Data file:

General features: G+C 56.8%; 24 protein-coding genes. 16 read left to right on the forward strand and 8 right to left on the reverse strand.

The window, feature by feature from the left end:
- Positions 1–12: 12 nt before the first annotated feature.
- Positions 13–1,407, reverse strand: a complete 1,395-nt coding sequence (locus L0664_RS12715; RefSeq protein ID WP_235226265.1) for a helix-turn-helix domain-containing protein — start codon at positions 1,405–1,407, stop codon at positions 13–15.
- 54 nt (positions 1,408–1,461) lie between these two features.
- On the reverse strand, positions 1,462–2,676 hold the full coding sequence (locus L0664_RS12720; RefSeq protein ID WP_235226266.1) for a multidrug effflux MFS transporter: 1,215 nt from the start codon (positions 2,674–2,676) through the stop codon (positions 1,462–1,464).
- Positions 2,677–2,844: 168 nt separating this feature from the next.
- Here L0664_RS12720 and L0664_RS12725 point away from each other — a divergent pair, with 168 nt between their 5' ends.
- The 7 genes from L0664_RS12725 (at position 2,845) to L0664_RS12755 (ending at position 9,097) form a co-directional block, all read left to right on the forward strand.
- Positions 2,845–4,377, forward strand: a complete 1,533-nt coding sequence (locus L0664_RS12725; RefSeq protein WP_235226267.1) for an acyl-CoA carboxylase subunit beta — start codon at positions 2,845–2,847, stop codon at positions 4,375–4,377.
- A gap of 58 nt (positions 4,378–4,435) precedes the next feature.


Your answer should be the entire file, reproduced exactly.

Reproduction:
General features: G+C 56.8%; 24 protein-coding genes. 16 read left to right on the forward strand and 8 right to left on the reverse strand.

The window, feature by feature from the left end:
- Positions 1–12: 12 nt before the first annotated feature.
- Positions 13–1,407, reverse strand: a complete 1,395-nt coding sequence (locus L0664_RS12715; RefSeq protein ID WP_235226265.1) for a helix-turn-helix domain-containing protein — start codon at positions 1,405–1,407, stop codon at positions 13–15.
- 54 nt (positions 1,408–1,461) lie between these two features.
- On the reverse strand, positions 1,462–2,676 hold the full coding sequence (locus L0664_RS12720; RefSeq protein ID WP_235226266.1) for a multidrug effflux MFS transporter: 1,215 nt from the start codon (positions 2,674–2,676) through the stop codon (positions 1,462–1,464).
- Positions 2,677–2,844: 168 nt separating this feature from the next.
- Here L0664_RS12720 and L0664_RS12725 point away from each other — a divergent pair, with 168 nt between their 5' ends.
- The 7 genes from L0664_RS12725 (at position 2,845) to L0664_RS12755 (ending at position 9,097) form a co-directional block, all read left to right on the forward strand.
- Positions 2,845–4,377, forward strand: a complete 1,533-nt coding sequence (locus L0664_RS12725; RefSeq protein WP_235226267.1) for an acyl-CoA carboxylase subunit beta — start codon at positions 2,845–2,847, stop codon at positions 4,375–4,377.
- A gap of 58 nt (positions 4,378–4,435) precedes the next feature.